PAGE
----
Just when employees thought the fight was over, Union Pacific announced it would delay their Palestine shop closure by 14 days due to legal developments.
On Thursday employees received notification stating, “Due to recent legal developments, Union Pacific is delaying the Palestine shop closure to June 25. We will continue operations until that point. If there are further developments we will communicate them as we are made aware.”
Palestine railroad employees were notified on June 3 they would be furloughed, effective end of shift June 14, they were told verbally on June 8 that June 10 would be their last day.
The city of Palestine and Anderson County and Union Pacific are currently embroiled in a legal battle that will decide the future of Union Pacific’s railroad facility in Palestine.
At present, Union Pacific must employ 0.52% of its office and shop employees in Palestine, which according to the 1954 Agreement, includes the following classifications: executives, officials and staff assistants; professional, clerical and general; maintenance of equipment and stores; transportation, other than train, engine and yard; and transportation, yardmasters, switch tenders and hostlers.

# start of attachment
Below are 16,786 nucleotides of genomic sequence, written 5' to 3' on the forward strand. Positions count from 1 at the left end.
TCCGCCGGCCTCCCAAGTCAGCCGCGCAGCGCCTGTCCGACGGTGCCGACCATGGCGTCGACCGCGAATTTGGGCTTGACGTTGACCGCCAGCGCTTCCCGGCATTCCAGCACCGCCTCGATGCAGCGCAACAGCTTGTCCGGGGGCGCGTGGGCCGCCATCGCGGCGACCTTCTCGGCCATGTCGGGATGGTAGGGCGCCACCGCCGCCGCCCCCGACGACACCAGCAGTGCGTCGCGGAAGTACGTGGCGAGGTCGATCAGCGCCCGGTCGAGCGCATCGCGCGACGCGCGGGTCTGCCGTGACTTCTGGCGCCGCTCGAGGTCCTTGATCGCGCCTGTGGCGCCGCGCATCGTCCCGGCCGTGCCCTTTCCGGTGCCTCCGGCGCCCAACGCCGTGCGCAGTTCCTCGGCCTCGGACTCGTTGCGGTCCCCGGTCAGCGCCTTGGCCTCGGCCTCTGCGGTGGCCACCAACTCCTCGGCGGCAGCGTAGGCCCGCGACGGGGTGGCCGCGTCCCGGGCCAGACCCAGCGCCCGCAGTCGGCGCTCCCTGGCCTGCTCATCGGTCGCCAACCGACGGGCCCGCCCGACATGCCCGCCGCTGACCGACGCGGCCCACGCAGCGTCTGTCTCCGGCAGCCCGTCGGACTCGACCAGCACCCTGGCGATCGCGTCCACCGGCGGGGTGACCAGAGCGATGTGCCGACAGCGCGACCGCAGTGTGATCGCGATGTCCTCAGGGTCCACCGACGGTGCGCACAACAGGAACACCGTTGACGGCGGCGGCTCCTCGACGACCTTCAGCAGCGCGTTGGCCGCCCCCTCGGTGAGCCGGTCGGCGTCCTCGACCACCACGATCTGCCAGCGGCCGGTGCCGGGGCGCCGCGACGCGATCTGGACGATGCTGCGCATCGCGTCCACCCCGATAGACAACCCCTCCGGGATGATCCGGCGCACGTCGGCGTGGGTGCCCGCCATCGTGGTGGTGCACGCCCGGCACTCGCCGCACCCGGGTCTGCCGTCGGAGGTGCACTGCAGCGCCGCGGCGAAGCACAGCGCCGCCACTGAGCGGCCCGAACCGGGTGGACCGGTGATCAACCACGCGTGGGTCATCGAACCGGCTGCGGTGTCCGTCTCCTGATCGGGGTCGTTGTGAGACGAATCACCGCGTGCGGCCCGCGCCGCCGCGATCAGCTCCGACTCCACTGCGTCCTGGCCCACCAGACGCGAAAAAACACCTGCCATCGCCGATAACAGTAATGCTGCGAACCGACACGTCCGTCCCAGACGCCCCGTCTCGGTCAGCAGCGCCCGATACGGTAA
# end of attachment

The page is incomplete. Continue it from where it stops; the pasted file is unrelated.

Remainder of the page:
In the current lawsuit, Union Pacific alleges that the Interstate Commerce Commission Termination Act of 1995 preempts the 1872 Agreement and asked the court to void its obligations to Palestine.
Union Pacific Railroad met with Palestine staff April 15 and told them they have 60 days until the Palestine car facility closes. Union Pacific said in a statement it has been accelerating its continuous improvement plan and implementing Precision Scheduled Railroading principles undertaking operational changes across its system. One of those operational changes is the closing of its main car repair facility in Palestine. The closure of the Palestine car repair facility will result in the abolishment of as many as 57 positions.